Student loans can be discharged in bankruptcy if you can prove undue hardship. (NPR: A significant number of bankruptcy filers could have also gotten student loans discharged if they had filed for undue hardship)
This is not an automatic process—you must prove to the bankruptcy court that repaying your student loan would cause undue hardship.
If you file Chapter 7 or Chapter 13 bankruptcy, you may have your loan discharged in bankruptcy only if the bankruptcy court finds that repayment would impose undue hardship on you and your dependents. This must be decided in an adversary proceeding in bankruptcy court. Your creditors may be present to challenge the request. The court uses this three-part test to determine hardship:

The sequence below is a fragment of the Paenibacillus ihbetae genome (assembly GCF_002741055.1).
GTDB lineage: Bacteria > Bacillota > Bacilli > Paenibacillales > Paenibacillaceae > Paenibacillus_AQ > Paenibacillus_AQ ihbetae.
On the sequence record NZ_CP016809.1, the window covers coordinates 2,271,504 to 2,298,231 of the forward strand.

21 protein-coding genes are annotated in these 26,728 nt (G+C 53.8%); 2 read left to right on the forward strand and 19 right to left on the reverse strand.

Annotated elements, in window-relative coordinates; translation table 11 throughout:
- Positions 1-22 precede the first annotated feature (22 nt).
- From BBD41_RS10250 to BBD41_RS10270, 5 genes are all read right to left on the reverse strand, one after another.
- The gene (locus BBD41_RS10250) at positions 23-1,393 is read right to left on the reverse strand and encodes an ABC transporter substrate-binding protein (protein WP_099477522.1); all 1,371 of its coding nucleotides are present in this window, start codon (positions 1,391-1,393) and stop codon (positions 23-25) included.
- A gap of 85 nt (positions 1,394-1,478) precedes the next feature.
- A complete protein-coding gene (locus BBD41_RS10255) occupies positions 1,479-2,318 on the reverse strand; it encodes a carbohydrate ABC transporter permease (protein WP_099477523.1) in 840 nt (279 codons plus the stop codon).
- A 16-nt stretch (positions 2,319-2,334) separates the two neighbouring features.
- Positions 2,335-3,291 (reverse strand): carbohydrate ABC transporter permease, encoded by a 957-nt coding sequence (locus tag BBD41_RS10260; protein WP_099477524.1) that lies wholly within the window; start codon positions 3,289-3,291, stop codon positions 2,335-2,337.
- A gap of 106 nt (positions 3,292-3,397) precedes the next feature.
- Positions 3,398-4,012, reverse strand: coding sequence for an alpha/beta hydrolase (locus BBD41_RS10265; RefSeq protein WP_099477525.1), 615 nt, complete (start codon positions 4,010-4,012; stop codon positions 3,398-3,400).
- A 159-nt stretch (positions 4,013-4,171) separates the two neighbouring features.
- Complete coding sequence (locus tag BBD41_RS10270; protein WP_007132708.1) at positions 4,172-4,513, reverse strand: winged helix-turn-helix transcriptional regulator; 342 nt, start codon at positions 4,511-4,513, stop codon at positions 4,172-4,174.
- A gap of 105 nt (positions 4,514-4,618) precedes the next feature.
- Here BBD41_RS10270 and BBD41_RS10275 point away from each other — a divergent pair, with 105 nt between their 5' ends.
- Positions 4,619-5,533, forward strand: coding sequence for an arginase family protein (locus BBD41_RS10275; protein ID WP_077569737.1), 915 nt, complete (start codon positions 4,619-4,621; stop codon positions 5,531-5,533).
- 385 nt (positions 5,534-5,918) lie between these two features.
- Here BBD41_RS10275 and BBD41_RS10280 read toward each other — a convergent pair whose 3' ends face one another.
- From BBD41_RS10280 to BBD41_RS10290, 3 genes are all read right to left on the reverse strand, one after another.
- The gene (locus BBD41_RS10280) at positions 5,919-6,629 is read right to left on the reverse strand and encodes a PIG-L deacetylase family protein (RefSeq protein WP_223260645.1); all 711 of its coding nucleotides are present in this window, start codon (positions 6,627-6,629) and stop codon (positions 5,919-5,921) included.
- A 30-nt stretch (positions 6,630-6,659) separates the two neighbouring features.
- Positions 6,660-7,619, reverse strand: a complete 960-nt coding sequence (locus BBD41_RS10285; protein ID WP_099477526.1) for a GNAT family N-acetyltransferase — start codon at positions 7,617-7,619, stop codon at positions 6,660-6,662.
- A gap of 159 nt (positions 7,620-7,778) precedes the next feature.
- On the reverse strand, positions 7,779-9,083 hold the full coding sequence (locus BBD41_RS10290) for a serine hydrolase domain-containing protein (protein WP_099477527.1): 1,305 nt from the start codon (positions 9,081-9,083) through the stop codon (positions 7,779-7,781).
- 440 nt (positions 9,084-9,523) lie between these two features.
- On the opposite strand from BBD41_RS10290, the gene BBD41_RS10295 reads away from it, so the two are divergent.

-If you are forced to repay the loan, you would not be able to maintain a minimal standard of living.
-There is evidence that this hardship will continue for a significant portion of the loan repayment period.
-You made good-faith efforts to repay the loan before filing bankruptcy (usually this means you have been in repayment for a minimum of five years).
Your loan will not be discharged if you are unable to satisfy any one of the three requirements. If your loan is discharged, you will not have to repay any portion of your loan, and all collection activity will stop. You also will regain eligibility for federal student aid if you had previously lost it.